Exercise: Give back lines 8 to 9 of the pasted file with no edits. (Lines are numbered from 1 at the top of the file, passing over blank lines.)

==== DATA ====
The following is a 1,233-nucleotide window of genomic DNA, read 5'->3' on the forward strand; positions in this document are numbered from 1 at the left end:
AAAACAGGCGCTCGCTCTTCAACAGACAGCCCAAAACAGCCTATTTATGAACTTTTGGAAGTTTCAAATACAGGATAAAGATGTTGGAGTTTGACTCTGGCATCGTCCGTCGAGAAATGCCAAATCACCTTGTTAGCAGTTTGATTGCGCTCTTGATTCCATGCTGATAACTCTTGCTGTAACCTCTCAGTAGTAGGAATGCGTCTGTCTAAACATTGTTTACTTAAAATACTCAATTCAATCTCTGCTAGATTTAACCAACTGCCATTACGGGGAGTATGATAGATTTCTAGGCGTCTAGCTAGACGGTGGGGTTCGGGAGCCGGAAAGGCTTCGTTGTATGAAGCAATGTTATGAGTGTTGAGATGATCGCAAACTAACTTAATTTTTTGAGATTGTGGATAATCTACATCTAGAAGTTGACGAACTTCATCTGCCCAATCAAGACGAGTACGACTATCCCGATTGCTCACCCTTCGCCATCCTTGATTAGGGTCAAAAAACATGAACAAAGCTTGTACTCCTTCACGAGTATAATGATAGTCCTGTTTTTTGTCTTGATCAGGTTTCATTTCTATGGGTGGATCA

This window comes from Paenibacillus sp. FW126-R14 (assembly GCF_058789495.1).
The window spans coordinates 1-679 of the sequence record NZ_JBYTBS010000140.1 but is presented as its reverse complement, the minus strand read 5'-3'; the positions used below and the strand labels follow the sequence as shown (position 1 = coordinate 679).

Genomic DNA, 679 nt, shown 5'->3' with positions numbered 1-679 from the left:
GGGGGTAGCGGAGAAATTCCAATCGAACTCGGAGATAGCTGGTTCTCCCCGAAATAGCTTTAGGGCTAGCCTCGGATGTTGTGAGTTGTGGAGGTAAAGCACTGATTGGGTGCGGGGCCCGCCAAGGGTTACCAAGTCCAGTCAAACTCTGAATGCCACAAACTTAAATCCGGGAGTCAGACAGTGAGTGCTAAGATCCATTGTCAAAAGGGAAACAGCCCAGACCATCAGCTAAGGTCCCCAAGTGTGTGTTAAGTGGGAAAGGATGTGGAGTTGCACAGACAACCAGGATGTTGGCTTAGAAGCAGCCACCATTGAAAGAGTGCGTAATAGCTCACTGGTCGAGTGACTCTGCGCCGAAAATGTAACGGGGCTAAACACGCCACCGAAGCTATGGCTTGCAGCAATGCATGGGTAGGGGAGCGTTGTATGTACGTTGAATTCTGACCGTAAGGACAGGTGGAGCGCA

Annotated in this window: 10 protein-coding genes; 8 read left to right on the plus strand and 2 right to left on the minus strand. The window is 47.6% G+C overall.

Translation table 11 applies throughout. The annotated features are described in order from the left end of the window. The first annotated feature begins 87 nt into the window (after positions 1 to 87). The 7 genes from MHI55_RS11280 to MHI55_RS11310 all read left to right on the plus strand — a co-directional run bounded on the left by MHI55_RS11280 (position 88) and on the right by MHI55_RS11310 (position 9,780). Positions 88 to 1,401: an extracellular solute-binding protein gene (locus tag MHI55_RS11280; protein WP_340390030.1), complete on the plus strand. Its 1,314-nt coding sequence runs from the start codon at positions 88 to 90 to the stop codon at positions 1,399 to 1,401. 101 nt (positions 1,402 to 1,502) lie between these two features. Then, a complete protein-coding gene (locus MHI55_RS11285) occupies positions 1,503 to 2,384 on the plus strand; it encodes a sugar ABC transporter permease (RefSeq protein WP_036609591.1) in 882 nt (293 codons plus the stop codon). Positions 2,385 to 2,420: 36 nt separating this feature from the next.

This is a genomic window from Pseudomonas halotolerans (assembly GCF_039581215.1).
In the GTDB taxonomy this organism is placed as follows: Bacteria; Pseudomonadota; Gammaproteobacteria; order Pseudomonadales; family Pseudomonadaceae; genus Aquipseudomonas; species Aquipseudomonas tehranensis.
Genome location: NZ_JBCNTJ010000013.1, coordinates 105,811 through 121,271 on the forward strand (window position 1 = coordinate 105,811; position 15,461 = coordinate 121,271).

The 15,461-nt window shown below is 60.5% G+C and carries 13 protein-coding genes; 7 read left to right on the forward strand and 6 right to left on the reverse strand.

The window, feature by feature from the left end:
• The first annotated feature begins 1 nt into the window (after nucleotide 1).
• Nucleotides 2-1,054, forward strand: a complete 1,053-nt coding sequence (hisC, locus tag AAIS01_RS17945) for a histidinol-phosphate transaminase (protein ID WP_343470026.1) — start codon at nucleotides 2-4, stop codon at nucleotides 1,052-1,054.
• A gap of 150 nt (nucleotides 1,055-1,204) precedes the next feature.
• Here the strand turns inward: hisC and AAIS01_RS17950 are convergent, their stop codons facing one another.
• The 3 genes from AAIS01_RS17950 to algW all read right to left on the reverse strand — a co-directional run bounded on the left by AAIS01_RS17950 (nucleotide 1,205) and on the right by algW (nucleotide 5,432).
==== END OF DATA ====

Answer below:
Translation table 11 applies throughout. The annotated features are described in order from the left end of the window. The first annotated feature begins 87 nt into the window (after positions 1 to 87). The 7 genes from MHI55_RS11280 to MHI55_RS11310 all read left to right on the plus strand — a co-directional run bounded on the left by MHI55_RS11280 (position 88) and on the right by MHI55_RS11310 (position 9,780). Positions 88 to 1,401: an extracellular solute-binding protein gene (locus tag MHI55_RS11280; protein WP_340390030.1), complete on the plus strand. Its 1,314-nt coding sequence runs from the start codon at positions 88 to 90 to the stop codon at positions 1,399 to 1,401. 101 nt (positions 1,402 to 1,502) lie between these two features. Then, a complete protein-coding gene (locus MHI55_RS11285) occupies positions 1,503 to 2,384 on the plus strand; it encodes a sugar ABC transporter permease (RefSeq protein WP_036609591.1) in 882 nt (293 codons plus the stop codon). Positions 2,385 to 2,420: 36 nt separating this feature from the next.

This is a genomic window from Pseudomonas halotolerans (assembly GCF_039581215.1).